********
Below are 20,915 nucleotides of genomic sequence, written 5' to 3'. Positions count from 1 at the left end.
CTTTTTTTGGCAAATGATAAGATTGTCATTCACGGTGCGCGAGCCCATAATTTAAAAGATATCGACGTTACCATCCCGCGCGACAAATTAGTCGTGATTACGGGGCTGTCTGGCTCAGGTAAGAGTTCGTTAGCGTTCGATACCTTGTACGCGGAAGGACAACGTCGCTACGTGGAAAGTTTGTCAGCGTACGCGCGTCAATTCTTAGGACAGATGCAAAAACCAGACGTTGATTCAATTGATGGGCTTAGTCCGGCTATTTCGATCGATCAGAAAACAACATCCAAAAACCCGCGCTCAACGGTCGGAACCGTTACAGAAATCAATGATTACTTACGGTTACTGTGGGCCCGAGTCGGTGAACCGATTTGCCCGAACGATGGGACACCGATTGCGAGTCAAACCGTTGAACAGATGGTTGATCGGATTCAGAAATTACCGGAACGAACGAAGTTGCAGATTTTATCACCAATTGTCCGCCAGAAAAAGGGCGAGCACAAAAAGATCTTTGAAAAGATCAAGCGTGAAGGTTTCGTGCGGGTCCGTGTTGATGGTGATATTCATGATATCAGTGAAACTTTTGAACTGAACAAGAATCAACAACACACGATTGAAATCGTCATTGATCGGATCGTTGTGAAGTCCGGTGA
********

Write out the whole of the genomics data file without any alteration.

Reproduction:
Below are 20,915 nucleotides of genomic sequence, written 5' to 3'. Positions count from 1 at the left end.
CTTTTTTTGGCAAATGATAAGATTGTCATTCACGGTGCGCGAGCCCATAATTTAAAAGATATCGACGTTACCATCCCGCGCGACAAATTAGTCGTGATTACGGGGCTGTCTGGCTCAGGTAAGAGTTCGTTAGCGTTCGATACCTTGTACGCGGAAGGACAACGTCGCTACGTGGAAAGTTTGTCAGCGTACGCGCGTCAATTCTTAGGACAGATGCAAAAACCAGACGTTGATTCAATTGATGGGCTTAGTCCGGCTATTTCGATCGATCAGAAAACAACATCCAAAAACCCGCGCTCAACGGTCGGAACCGTTACAGAAATCAATGATTACTTACGGTTACTGTGGGCCCGAGTCGGTGAACCGATTTGCCCGAACGATGGGACACCGATTGCGAGTCAAACCGTTGAACAGATGGTTGATCGGATTCAGAAATTACCGGAACGAACGAAGTTGCAGATTTTATCACCAATTGTCCGCCAGAAAAAGGGCGAGCACAAAAAGATCTTTGAAAAGATCAAGCGTGAAGGTTTCGTGCGGGTCCGTGTTGATGGTGATATTCATGATATCAGTGAAACTTTTGAACTGAACAAGAATCAACAACACACGATTGAAATCGTCATTGATCGGATCGTTGTGAAGTCCGGTGA